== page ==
MANILA: Officials in the Philippines have stated that they have no intention of intervening in China’s dealings with Taiwan, after Beijing’s ambassador to Manila accused the Southeast Asian country of inflaming regional tensions by expanding military base access with the US.
Manila has allowed the US access to four more key positions in the Philippines, three of which face north toward Taiwan and one near an island in the disputed South China Sea.
Washington currently has access to nine military locations in the country as part of its 2014 Enhanced Defense Cooperation Agreement.
The move comes at a time when geopolitical tensions over self-ruled Taiwan are rising, as are concerns over China’s behavior in the resource-rich waterway that Beijing claims nearly entirely.
“The National Security Council wishes to clarify that the Philippines has no intention of interfering in the Taiwan issue and will not allow itself to be used by other countries to interfere in the said issue,” said NSC spokesperson assistant director-general Jonathan Malaya in a statement released on Saturday.
Malaya stated that increased security cooperation between Manila and Washington was “meant to develop the capabilities” of the Philippine military.
“We adhere to the One China policy and the ASEAN principle of non-interference in dealing with regional issues,” he added.
“Our primary concern in Taiwan is the safety and well-being of the more than 150,000 Filipinos who live and work on the island, and we strongly oppose any attempt by visitors to our country to use this to fearmonger and intimidate us.”
The declaration came a day after Chinese Ambassador to the Philippines Huang Xilian said Manila was exacerbating Asia-Pacific geopolitical tensions.
“Obviously, the US intends to use the new EDCA sites to interfere in the situation across the Taiwan Strait to serve its geopolitical goals,” Huang said at a symposium in Manila on Friday.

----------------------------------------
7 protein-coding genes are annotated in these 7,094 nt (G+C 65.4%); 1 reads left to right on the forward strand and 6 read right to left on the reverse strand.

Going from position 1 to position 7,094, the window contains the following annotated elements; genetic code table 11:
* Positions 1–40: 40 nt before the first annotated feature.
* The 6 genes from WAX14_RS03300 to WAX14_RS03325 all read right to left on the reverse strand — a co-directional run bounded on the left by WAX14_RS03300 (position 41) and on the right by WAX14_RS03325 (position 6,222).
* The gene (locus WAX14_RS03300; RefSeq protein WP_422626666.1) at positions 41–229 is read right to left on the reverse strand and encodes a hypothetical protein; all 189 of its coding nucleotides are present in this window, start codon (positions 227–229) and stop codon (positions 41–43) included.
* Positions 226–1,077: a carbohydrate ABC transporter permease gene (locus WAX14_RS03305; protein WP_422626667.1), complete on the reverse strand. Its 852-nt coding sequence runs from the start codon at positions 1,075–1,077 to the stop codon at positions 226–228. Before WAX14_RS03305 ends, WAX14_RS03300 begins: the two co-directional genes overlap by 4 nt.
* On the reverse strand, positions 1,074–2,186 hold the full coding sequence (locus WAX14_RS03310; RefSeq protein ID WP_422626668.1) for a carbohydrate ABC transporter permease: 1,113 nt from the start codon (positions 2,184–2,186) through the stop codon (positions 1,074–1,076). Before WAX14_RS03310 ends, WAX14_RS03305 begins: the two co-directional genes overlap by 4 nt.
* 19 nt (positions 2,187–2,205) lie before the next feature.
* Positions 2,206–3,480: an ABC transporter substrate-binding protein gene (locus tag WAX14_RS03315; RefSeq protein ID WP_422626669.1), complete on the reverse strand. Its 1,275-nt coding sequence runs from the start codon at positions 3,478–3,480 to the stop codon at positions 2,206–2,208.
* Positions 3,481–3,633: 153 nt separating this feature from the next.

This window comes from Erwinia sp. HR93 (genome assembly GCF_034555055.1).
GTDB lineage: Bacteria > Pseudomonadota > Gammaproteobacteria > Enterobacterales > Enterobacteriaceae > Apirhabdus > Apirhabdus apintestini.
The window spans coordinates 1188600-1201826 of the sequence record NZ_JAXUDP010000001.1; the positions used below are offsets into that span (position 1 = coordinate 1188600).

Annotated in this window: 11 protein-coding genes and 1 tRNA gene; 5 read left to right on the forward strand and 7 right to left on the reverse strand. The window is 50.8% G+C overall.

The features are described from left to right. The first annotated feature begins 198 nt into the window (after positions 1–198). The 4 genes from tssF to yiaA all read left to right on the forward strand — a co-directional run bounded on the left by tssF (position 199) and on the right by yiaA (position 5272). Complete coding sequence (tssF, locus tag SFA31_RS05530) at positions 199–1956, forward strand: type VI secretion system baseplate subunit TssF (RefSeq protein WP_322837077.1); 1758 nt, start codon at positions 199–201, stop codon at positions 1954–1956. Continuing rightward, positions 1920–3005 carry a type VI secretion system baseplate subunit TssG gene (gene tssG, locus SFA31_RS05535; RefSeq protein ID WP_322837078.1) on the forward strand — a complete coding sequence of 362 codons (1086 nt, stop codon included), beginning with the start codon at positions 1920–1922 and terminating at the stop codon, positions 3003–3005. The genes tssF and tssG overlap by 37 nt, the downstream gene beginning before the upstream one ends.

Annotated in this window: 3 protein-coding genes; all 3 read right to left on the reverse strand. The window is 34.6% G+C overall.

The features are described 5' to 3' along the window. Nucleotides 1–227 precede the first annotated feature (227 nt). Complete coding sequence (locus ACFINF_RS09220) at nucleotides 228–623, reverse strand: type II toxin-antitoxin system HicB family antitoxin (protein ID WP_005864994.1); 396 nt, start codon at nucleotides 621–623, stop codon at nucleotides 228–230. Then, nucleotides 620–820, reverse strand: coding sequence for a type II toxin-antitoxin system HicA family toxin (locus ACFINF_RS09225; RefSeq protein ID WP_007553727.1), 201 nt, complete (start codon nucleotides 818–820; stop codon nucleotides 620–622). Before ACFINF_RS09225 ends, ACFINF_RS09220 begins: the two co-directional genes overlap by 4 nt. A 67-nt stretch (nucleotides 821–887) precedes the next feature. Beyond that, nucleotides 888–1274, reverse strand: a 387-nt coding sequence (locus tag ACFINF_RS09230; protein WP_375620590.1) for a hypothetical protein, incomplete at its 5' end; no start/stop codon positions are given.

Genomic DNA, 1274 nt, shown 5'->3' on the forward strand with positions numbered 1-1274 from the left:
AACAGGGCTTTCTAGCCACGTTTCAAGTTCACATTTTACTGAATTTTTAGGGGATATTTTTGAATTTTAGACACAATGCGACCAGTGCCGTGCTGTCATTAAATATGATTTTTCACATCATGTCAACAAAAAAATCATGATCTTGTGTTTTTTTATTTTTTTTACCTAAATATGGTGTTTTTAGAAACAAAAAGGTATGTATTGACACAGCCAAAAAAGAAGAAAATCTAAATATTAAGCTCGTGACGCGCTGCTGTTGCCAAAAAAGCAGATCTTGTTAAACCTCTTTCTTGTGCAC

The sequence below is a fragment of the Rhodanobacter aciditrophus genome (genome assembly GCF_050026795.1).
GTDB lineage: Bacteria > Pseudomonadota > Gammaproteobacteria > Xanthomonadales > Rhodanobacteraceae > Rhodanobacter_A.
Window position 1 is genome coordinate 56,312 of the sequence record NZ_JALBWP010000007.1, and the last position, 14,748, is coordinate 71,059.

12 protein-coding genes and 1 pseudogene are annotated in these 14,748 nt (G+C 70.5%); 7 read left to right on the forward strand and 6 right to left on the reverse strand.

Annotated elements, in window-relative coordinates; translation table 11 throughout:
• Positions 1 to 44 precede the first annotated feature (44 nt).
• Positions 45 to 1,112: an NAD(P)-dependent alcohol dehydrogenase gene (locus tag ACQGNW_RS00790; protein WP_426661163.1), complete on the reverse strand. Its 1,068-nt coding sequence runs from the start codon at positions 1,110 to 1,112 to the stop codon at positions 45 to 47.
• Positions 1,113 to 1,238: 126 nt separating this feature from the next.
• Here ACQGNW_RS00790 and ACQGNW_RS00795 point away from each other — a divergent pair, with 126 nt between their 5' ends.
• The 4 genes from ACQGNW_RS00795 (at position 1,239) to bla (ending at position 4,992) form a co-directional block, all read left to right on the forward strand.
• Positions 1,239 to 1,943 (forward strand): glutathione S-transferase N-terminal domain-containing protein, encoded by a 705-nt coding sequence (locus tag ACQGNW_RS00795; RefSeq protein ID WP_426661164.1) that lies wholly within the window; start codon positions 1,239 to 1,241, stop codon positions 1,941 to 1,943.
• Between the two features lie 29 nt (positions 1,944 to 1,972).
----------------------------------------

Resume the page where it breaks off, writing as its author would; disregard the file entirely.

“The Philippines is advised to unequivocally oppose ‘Taiwan independence’ rather than stoking the fire by offering the US access to military bases near the Taiwan Strait if you genuinely care about the 150,000 OFWs [Overseas Filipino Workers].”
The Foreign Ministry of the Philippines did not immediately reply to calls for comment.
Huang’s statement prompted outrage among Filipinos, with senators criticizing him on Sunday.
“Ambassador Huang Xilian’s words are extremely shameful. “How dare he threaten us,” said Senator Risa Hontiveros in a statement.
“Our OFWs in Taiwan will continue to work where they are currently employed.” That’s the end of the narrative. Filipinos will thrive and earn a living in accordance with our desires.
“He, along with his country’s ships and artificial islands in the West Philippine Sea, should pack up and leave,” Hontiveros said, referring to the Philippine section of the South China Sea.
Akbayan, one of the Philippines’ most important progressive political groups, has requested the government to expel the Chinese diplomat.
“How dare [Huang] barter with our people’s lives to promote Beijing’s hegemonic agenda in the region,” the party stated in a statement.
“He has no right to threaten our citizens while enjoying the hospitality of our country.”